Easter Sunday dinner is fun to plan because it’s easy to try something new without upsetting anyone. Unlike Christmas when so many traditional favourites are necessary, Easter doesn’t have the same expectations, especially when it comes to dessert. I can’t think of any dessert that our family has at Easter every year.
While our family doesn’t have a traditional dessert at Easter, I love searching through my cookbooks for a recipe that is customary somewhere else. British cookbooks are a great place to start in finding a recipe full of history and tradition.
One cake that is beautiful to look at, delicious to eat and fascinating to read up on is Simnel Cake. The word simnel comes from the latin word, “simila” which means fine wheaten flour. Simnel cakes were traditionally made for Mothering Sunday, which has been celebrated in England, on the 4th Sunday of Lent, for atleast 400 years. Traditionally it was a day when families who lived in small villages would go to their “Mother Church”, a larger church in a neighbouring town, instead of going to their local church. Servant girls who worked far away would travel home on this day to visit their families, and would always bring a gift to their mothers.
Simnel cakes were popular gifts as they were excellent traveling cakes: dense with dried fruit and sturdy with a marzipan filling and top they were not as delicate as today’s frosted layer cakes. Simnel cakes also tested a daughter’s cooking skills. If the cake was well made it would still be delicious a few weeks later at Easter when Lent was finished. Simnel cakes are recognizable by the 11 marzipan balls on the top to symbolize the 11 apostles (Judas was excluded).
Eventually, Mothering Sunday became less religious and more of a day to give thanks to one’s mother. The 4th Sunday of Lent is now celebrated in England as Mother’s Day and Simnel Cakes have become a popular dessert at Easter.
I decided to make Simnel Mini Cakes instead of one large cake. They bake up super fast, are easy to serve and if you have any leftovers are fantastic for a lunch box treat. These cakes are dense with ground almonds and studded with dried fruit. The centre of each mini cake has a disc of marzipan that adds to the elegance of these cakes.
Simnel cakes are traditionally decorated with marzipan on top, but I found that a dusting of icing sugar was the perfect as these cakes are sweet, dense and rich just on their own. If you find them too plain for easter, you could put a drizzle of icing on the top with sprinkles or candied flowers. Or you could tie some coloured ribbon around the middle. However you serve them, your dinner guests will love them.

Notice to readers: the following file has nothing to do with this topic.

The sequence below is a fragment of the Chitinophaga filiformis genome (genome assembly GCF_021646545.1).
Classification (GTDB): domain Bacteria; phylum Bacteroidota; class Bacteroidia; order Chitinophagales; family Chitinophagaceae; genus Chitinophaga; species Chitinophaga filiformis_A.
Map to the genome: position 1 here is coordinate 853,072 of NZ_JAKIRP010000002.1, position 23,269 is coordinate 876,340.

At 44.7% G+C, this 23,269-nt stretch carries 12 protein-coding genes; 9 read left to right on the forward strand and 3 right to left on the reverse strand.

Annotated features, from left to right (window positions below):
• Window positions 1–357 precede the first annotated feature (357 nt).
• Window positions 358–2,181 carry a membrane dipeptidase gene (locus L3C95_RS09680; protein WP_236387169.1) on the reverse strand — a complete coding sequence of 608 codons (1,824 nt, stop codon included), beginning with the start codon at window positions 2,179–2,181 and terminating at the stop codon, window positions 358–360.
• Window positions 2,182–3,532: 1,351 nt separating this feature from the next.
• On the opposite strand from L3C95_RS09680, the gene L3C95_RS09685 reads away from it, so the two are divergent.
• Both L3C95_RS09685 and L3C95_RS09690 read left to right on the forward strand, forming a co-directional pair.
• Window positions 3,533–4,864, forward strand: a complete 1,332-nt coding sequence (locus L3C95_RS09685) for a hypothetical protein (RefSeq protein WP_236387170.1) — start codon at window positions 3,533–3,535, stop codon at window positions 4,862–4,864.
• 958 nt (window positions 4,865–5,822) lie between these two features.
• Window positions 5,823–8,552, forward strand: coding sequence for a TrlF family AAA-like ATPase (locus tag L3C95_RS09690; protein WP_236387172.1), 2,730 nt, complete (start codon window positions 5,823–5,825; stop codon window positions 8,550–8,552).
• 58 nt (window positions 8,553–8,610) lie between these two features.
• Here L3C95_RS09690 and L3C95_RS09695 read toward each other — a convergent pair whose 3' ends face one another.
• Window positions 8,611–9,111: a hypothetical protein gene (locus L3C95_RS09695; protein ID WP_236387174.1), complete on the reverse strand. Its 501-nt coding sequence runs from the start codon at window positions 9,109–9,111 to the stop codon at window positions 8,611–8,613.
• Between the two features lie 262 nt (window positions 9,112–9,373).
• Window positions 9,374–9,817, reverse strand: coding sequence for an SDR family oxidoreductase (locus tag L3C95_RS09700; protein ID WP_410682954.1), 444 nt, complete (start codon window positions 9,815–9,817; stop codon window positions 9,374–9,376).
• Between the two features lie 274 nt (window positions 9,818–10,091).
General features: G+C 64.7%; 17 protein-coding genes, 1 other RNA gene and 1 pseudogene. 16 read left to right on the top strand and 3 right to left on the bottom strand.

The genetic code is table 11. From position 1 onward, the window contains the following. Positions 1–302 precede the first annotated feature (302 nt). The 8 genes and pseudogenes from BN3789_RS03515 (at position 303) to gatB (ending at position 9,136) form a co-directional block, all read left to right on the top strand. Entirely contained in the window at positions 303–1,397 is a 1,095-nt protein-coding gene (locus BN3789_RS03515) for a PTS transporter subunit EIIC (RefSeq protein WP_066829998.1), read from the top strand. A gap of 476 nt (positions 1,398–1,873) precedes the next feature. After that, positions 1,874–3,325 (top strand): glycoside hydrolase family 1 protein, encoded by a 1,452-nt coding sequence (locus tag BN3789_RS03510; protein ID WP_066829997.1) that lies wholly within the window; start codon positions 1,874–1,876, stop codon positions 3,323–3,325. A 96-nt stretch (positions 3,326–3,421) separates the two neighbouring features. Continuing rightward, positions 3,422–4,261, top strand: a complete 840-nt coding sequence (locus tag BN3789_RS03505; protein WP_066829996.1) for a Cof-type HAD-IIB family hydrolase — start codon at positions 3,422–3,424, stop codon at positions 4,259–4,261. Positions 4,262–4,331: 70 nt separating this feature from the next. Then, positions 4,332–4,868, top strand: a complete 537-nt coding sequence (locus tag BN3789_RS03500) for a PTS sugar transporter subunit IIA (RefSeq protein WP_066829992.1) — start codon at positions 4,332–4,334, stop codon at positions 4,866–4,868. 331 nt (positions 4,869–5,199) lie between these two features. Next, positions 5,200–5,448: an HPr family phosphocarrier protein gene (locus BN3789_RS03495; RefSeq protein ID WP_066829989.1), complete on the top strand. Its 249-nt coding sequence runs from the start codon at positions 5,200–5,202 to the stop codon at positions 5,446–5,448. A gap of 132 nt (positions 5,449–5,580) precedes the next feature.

Happy Easter everyone!
Simnel Mini Cakes
- 1 cup butter, softened
- ½ cup white sugar
- ½ cup brown sugar
- 4 eggs, room temperature
- 2 cups flour
- ½ cup ground almonds
- 2 tsp baking powder
- ¼ pound dried cranberries
- ¼ pound candied ginger, chopped fine
- ¼ pound dried apricots, chopped fine
- 1/3 cup of light flavoured liqueur, such as elderflower, amaretto, grand marnier etc.
- 2 ounces mixed peel
- zest from one lemon
- 1 pack marzipan, 227 grams
- decorations: candied flowers, thin icing, sprinkles, or ribbon
Soak dried fruit and lemon peel for 1 hour in liqueur.
Line muffin tin with parchment paper or paper cups.
Preheat oven to 300 degrees Fahrenheit.
Beat butter and sugar until light and fluffy. Add eggs, one at a time.
In another bowl, mix together flour, baking powder and ground almonds.
Add flour mixture to butter and sugar mixture. Stir until well mixed. Add dried fruit and stir until all the fruit is incorporated.
Slice marzipan into discs.
Pour half of cake batter into prepared spring form pan. Place marzipan disc in the centre, leaving a ½ inch border around the edges.
Spoon the rest of the cake mixture into tins. Only fill about 3/4 full.
Place pan in oven and bake for 30-40 minutes until done. Knife will still be slightly sticky after it is inserted. The top of the mini cakes will be a nice golden brown.
Let the mini cakes cool for ten minutes in pan. Then place cake on a rack and let it cool completely.
You can decorate the mini cakes with candied flowers, a drizzle of thin lemon icing (icing sugar + lemon juice) and/or some coloured ribbon.
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[…] I mentioned last year in my post on Easter Mini Simnel Cakes, my family has no favourite Easter dessert. Anything goes really, as our family has never had a […]